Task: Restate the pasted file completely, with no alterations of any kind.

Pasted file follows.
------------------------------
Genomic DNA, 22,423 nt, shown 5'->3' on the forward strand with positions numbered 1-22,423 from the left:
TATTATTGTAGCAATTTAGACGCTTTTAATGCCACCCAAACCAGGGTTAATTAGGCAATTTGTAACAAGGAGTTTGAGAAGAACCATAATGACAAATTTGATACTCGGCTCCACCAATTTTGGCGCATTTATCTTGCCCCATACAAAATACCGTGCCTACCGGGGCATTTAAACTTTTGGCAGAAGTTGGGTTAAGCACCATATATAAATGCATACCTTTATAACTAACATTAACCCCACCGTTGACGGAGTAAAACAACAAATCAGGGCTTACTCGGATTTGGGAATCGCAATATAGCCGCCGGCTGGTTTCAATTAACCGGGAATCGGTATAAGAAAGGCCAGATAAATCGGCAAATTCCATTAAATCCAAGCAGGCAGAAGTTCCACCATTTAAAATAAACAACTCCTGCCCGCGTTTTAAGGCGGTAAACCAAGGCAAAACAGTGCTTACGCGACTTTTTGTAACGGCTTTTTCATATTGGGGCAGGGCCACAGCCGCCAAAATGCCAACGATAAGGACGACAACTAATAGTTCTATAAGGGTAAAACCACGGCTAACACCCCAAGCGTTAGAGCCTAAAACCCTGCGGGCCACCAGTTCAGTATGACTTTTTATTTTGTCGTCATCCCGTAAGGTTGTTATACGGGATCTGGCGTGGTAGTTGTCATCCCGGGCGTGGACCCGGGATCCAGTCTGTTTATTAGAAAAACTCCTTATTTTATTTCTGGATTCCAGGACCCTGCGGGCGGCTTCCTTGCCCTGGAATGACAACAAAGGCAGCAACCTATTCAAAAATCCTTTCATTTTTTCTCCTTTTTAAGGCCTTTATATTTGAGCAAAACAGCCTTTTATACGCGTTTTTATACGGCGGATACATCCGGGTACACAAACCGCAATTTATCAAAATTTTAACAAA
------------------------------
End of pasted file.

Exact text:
Genomic DNA, 22,423 nt, shown 5'->3' on the forward strand with positions numbered 1-22,423 from the left:
TATTATTGTAGCAATTTAGACGCTTTTAATGCCACCCAAACCAGGGTTAATTAGGCAATTTGTAACAAGGAGTTTGAGAAGAACCATAATGACAAATTTGATACTCGGCTCCACCAATTTTGGCGCATTTATCTTGCCCCATACAAAATACCGTGCCTACCGGGGCATTTAAACTTTTGGCAGAAGTTGGGTTAAGCACCATATATAAATGCATACCTTTATAACTAACATTAACCCCACCGTTGACGGAGTAAAACAACAAATCAGGGCTTACTCGGATTTGGGAATCGCAATATAGCCGCCGGCTGGTTTCAATTAACCGGGAATCGGTATAAGAAAGGCCAGATAAATCGGCAAATTCCATTAAATCCAAGCAGGCAGAAGTTCCACCATTTAAAATAAACAACTCCTGCCCGCGTTTTAAGGCGGTAAACCAAGGCAAAACAGTGCTTACGCGACTTTTTGTAACGGCTTTTTCATATTGGGGCAGGGCCACAGCCGCCAAAATGCCAACGATAAGGACGACAACTAATAGTTCTATAAGGGTAAAACCACGGCTAACACCCCAAGCGTTAGAGCCTAAAACCCTGCGGGCCACCAGTTCAGTATGACTTTTTATTTTGTCGTCATCCCGTAAGGTTGTTATACGGGATCTGGCGTGGTAGTTGTCATCCCGGGCGTGGACCCGGGATCCAGTCTGTTTATTAGAAAAACTCCTTATTTTATTTCTGGATTCCAGGACCCTGCGGGCGGCTTCCTTGCCCTGGAATGACAACAAAGGCAGCAACCTATTCAAAAATCCTTTCATTTTTTCTCCTTTTTAAGGCCTTTATATTTGAGCAAAACAGCCTTTTATACGCGTTTTTATACGGCGGATACATCCGGGTACACAAACCGCAATTTATCAAAATTTTAACAAA